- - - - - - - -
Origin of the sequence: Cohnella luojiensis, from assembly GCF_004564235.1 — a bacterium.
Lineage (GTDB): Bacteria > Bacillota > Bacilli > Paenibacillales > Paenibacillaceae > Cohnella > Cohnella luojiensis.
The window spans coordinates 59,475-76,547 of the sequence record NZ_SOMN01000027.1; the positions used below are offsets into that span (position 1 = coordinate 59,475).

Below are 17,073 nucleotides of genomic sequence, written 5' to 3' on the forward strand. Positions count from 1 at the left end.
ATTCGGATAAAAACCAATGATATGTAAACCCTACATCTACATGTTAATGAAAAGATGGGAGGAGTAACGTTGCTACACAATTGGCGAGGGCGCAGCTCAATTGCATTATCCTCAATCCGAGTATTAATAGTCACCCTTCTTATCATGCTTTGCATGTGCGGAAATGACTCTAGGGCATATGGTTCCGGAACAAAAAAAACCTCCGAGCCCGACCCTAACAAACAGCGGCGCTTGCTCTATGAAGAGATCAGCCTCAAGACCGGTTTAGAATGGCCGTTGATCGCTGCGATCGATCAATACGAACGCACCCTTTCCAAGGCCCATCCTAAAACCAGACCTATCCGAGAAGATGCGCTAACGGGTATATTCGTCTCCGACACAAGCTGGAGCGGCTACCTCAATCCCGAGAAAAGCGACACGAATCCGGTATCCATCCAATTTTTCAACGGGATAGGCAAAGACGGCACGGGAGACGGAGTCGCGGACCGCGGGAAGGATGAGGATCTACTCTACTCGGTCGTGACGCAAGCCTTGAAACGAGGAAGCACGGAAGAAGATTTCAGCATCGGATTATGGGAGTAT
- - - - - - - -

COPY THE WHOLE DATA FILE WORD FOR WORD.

Origin of the sequence: Cohnella luojiensis, from assembly GCF_004564235.1 — a bacterium.
Lineage (GTDB): Bacteria > Bacillota > Bacilli > Paenibacillales > Paenibacillaceae > Cohnella > Cohnella luojiensis.
The window spans coordinates 59,475-76,547 of the sequence record NZ_SOMN01000027.1; the positions used below are offsets into that span (position 1 = coordinate 59,475).

Below are 17,073 nucleotides of genomic sequence, written 5' to 3' on the forward strand. Positions count from 1 at the left end.
ATTCGGATAAAAACCAATGATATGTAAACCCTACATCTACATGTTAATGAAAAGATGGGAGGAGTAACGTTGCTACACAATTGGCGAGGGCGCAGCTCAATTGCATTATCCTCAATCCGAGTATTAATAGTCACCCTTCTTATCATGCTTTGCATGTGCGGAAATGACTCTAGGGCATATGGTTCCGGAACAAAAAAAACCTCCGAGCCCGACCCTAACAAACAGCGGCGCTTGCTCTATGAAGAGATCAGCCTCAAGACCGGTTTAGAATGGCCGTTGATCGCTGCGATCGATCAATACGAACGCACCCTTTCCAAGGCCCATCCTAAAACCAGACCTATCCGAGAAGATGCGCTAACGGGTATATTCGTCTCCGACACAAGCTGGAGCGGCTACCTCAATCCCGAGAAAAGCGACACGAATCCGGTATCCATCCAATTTTTCAACGGGATAGGCAAAGACGGCACGGGAGACGGAGTCGCGGACCGCGGGAAGGATGAGGATCTACTCTACTCGGTCGTGACGCAAGCCTTGAAACGAGGAAGCACGGAAGAAGATTTCAGCATCGGATTATGGGAGTAT